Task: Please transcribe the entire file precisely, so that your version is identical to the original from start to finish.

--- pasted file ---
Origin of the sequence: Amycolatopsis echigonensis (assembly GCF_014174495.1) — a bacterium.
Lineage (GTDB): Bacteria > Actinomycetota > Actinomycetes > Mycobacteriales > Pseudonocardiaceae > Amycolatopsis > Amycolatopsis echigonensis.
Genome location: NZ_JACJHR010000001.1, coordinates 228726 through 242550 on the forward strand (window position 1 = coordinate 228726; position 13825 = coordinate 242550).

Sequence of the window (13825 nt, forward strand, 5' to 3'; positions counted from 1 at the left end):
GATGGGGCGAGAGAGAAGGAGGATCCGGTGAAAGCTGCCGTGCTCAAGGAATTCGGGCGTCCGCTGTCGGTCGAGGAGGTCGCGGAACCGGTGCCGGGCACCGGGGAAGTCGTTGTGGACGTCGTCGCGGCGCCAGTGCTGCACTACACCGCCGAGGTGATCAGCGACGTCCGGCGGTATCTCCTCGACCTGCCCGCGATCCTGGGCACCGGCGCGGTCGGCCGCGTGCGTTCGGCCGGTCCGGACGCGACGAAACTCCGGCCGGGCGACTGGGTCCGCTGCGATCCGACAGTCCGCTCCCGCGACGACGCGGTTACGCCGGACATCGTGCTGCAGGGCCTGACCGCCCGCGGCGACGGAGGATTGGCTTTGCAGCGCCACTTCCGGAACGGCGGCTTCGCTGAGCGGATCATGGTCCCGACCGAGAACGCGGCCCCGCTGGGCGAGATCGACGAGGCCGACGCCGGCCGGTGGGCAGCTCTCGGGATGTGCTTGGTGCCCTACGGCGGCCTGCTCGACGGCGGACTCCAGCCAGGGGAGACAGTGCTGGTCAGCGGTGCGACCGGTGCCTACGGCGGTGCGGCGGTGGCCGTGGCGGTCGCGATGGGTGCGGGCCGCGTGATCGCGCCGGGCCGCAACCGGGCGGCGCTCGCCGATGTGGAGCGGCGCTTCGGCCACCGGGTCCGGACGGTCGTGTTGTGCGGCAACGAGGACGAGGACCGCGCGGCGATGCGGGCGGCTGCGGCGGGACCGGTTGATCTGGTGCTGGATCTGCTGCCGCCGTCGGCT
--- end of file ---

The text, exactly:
Origin of the sequence: Amycolatopsis echigonensis (assembly GCF_014174495.1) — a bacterium.
Lineage (GTDB): Bacteria > Actinomycetota > Actinomycetes > Mycobacteriales > Pseudonocardiaceae > Amycolatopsis > Amycolatopsis echigonensis.
Genome location: NZ_JACJHR010000001.1, coordinates 228726 through 242550 on the forward strand (window position 1 = coordinate 228726; position 13825 = coordinate 242550).

Sequence of the window (13825 nt, forward strand, 5' to 3'; positions counted from 1 at the left end):
GATGGGGCGAGAGAGAAGGAGGATCCGGTGAAAGCTGCCGTGCTCAAGGAATTCGGGCGTCCGCTGTCGGTCGAGGAGGTCGCGGAACCGGTGCCGGGCACCGGGGAAGTCGTTGTGGACGTCGTCGCGGCGCCAGTGCTGCACTACACCGCCGAGGTGATCAGCGACGTCCGGCGGTATCTCCTCGACCTGCCCGCGATCCTGGGCACCGGCGCGGTCGGCCGCGTGCGTTCGGCCGGTCCGGACGCGACGAAACTCCGGCCGGGCGACTGGGTCCGCTGCGATCCGACAGTCCGCTCCCGCGACGACGCGGTTACGCCGGACATCGTGCTGCAGGGCCTGACCGCCCGCGGCGACGGAGGATTGGCTTTGCAGCGCCACTTCCGGAACGGCGGCTTCGCTGAGCGGATCATGGTCCCGACCGAGAACGCGGCCCCGCTGGGCGAGATCGACGAGGCCGACGCCGGCCGGTGGGCAGCTCTCGGGATGTGCTTGGTGCCCTACGGCGGCCTGCTCGACGGCGGACTCCAGCCAGGGGAGACAGTGCTGGTCAGCGGTGCGACCGGTGCCTACGGCGGTGCGGCGGTGGCCGTGGCGGTCGCGATGGGTGCGGGCCGCGTGATCGCGCCGGGCCGCAACCGGGCGGCGCTCGCCGATGTGGAGCGGCGCTTCGGCCACCGGGTCCGGACGGTCGTGTTGTGCGGCAACGAGGACGAGGACCGCGCGGCGATGCGGGCGGCTGCGGCGGGACCGGTTGATCTGGTGCTGGATCTGCTGCCGCCGTCGGCT